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Integrating Modern with Traditional Medicine

 Viewpoint by Dr. Teruo Hirose *

TOKYO (IDN) – Under the influence of my father, who was a post-war liberal in Japan, senator, Vice-Minister of Education and Parliamentary Secretary when Prime Minister Shigeru Yoshida signed the San Francisco Peace Treaty in 1952, I also aimed to become a diplomat to bring about peace in the societies of the world. However, I soon began to aspire to becoming a physician, which I saw as a profession that could save more lives than just one person. SPANISH | GERMAN | HINDI | JAPANESE

I studied abroad in the United States as a medical student and decided to pursue my studies in heart surgery, which was still a developing field. I had the opportunity to study cardiac surgery under professor Charles P.  Bailey who founded the cardiac surgery unit at Hahnemann University in Philadelphia.

Basing myself on research at that time, I reached the conclusion that autologous tissue preservation is most desirable because rejection of the inserted tissue by the individual's immune system cannot be avoided if foreign objects are inserted into a human body. Since then, I have applied this idea to all my operating procedures.

When I was studying in the United States, although technical research into heart transplants and artificial hearts was still ongoing, animal experiments had confirmed that long-term survival is impaired by rejection response. I therefore began insisting on repair of the heart valve using the patient's own tissues.

In 1958, I succeeded in directly anastomosing the narrowed three main trunk coronary arteries with the patient's autologous arterial vessels, both internal mammary and right gastrointestinal, by using a magnifying glass while the heart was beating.

Then, I performed surgery on 7000 Jehovah Witness Muslims, including 300 open-heart operations, without blood transfusion because they refused it for religious reasons. There were no deaths of patients whose blood concentration was as low as one-fifth of the normal concentration and haemoglobin level was 3g/dl (which accounted for a total of 100 cases), even with total resection of the pelvic organ, aortic aneurysm and other major surgery.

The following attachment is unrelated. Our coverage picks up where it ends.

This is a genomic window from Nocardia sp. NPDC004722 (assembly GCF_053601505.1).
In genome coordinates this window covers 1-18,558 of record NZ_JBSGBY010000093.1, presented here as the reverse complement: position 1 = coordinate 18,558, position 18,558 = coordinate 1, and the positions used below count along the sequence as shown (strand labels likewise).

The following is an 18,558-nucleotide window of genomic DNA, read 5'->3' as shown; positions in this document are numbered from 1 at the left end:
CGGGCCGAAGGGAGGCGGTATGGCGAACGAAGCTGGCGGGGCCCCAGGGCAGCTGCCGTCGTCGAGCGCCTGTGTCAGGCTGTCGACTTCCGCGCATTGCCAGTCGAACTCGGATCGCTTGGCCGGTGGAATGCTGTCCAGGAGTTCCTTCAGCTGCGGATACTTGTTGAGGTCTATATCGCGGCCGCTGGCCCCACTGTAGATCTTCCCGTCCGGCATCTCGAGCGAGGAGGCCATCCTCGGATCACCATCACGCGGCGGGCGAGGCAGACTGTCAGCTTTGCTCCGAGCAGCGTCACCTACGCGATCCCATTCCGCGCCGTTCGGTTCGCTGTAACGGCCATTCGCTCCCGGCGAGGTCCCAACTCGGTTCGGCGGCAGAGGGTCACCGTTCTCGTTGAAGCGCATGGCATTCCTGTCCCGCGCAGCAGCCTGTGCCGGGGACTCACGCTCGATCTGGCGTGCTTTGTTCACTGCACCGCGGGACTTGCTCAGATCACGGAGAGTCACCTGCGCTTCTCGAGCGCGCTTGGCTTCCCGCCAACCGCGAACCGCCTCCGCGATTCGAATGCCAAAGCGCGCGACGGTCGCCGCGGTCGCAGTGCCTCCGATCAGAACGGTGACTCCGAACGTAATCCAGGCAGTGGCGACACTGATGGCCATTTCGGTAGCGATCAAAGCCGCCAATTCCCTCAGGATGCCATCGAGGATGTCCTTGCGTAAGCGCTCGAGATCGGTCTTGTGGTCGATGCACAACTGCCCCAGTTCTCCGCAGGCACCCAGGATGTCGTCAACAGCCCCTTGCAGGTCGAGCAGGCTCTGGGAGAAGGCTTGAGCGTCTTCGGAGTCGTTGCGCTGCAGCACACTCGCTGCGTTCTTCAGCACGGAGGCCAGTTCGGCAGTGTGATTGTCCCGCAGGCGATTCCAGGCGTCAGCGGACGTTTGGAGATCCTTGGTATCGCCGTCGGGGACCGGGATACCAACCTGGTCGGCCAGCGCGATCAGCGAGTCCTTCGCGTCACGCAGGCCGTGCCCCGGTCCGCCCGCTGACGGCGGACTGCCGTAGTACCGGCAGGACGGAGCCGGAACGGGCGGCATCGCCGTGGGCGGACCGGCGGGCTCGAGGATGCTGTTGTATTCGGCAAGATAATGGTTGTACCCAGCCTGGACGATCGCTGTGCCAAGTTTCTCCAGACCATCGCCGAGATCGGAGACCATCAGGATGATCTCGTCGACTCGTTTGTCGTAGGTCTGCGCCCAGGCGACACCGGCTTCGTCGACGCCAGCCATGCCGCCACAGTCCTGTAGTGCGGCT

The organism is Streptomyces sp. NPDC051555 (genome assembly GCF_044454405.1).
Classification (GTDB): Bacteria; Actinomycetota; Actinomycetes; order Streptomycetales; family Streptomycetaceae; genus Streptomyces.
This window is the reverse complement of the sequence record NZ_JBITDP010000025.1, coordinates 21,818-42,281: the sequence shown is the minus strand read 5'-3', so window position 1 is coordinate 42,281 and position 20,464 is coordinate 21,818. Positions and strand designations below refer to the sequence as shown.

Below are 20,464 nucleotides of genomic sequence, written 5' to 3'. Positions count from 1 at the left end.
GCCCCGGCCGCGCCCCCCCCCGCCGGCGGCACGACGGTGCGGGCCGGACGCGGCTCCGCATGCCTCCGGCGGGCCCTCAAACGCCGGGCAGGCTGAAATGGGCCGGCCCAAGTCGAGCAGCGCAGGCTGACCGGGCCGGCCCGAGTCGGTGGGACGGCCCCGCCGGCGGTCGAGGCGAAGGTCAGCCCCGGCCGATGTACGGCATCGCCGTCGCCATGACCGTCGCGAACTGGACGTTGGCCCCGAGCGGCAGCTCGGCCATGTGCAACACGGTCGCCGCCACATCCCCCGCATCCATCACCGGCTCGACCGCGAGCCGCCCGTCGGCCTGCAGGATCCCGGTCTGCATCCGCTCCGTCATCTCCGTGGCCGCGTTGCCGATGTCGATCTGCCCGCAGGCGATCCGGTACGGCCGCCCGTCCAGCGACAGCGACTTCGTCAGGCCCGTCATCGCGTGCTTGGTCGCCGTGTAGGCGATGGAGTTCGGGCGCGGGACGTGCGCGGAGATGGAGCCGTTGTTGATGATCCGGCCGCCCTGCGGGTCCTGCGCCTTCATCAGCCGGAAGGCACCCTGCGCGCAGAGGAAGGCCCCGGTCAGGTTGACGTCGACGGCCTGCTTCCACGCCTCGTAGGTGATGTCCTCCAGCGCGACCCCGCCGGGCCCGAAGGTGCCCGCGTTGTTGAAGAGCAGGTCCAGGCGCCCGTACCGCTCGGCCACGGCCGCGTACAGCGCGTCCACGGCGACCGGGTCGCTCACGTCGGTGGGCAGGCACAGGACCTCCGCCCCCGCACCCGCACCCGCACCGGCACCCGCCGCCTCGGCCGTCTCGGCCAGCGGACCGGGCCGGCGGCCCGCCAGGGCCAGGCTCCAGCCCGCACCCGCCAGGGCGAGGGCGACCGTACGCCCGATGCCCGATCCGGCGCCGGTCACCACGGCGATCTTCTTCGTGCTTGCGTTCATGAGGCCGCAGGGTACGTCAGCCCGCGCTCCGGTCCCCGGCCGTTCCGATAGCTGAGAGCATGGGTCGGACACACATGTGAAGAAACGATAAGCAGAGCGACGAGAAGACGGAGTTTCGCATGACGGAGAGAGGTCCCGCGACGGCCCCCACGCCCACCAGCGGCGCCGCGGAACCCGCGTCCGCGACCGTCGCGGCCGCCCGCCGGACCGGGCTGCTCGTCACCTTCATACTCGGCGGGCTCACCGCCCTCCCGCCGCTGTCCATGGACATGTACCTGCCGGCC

The reason I pressed ahead with operations without blood transfusion was because of my belief that I should improve surgical technique to meet the demand from patients who cannot receive blood transfusions due to religious reasons. Today, one-third of open-heart surgeries are performed without blood transfusion thanks to the improvement of artificial heart-lung machines.

Meanwhile, in the belief that best and most suitable medical care should be equally available to all mankind, I have visited 137 countries to analyse their health care systems and traditional medicine. I discovered that only 20 countries spend the equivalent of 3,000 U.S. dollars per capita on health care and the rest of the countries – the so-called developing or emerging countries – spend between 100 and 300 U.S. dollars on health care.

This means that 70 percent of mankind is forced to rely on ethnic traditional medicine. Furthermore, the erosion of medical values by doctrinal force of the three major religions is interfering with the health support that natives have built through historical tradition.

It is therefore necessary to save harmless conventional religion and traditional medicine for the welfare and health of people, while eliminating, among others, dangerous religious beliefs, superstition, female circumcision and child pregnancies and promoting integration with modern medicine.

Of course, these countries first have to strive to prevent infection by constructing adequate safe water supply, sewerage and road networks, improving the food situation, and setting up modern medical clinics with at least basic equipment.

In order to achieve equal health care, before spreading modern medical technology, it is also necessary to understand each country’s community, religion and traditional medicine correctly, then to enlighten them with valid choices. This requires not only health care professionals but also politicians and experts in various fields of social science coordinated by an organisation with a global perspective, such as the World Health Organisation. [IDN-InDepthNews – 30 July 2016]

IDN is flagship agency of the International Press Syndicate.

*Dr. Teruo Hirose is a Cardiac Surgeon, Chairman President, Association for International Integrated Medicare, and Professor Emeritus at Shumei University. He graduated from Tokyo high school (currently Faculty of Liberal Arts, University of Tokyo) and Faculty of Medicine at Chiba University. He studied abroad in the United States and had been researching cardiac surgery in Chicago and Philadelphia. He was appointed as clinical surgery professor at the New York Medical College (until 1989). Chair of Medical management department at Shumei University, then appointed as chief professor (until 2006). He succeeded in open-heart surgery without bleeding for the first time in the world. He is the first Japanese who won a gold medal from the United States Medical Association. He is a world authority on cardiac surgery field.

This article is part of IDN’s media project jointly with Global Cooperation Council and DEVNET Japan.

 

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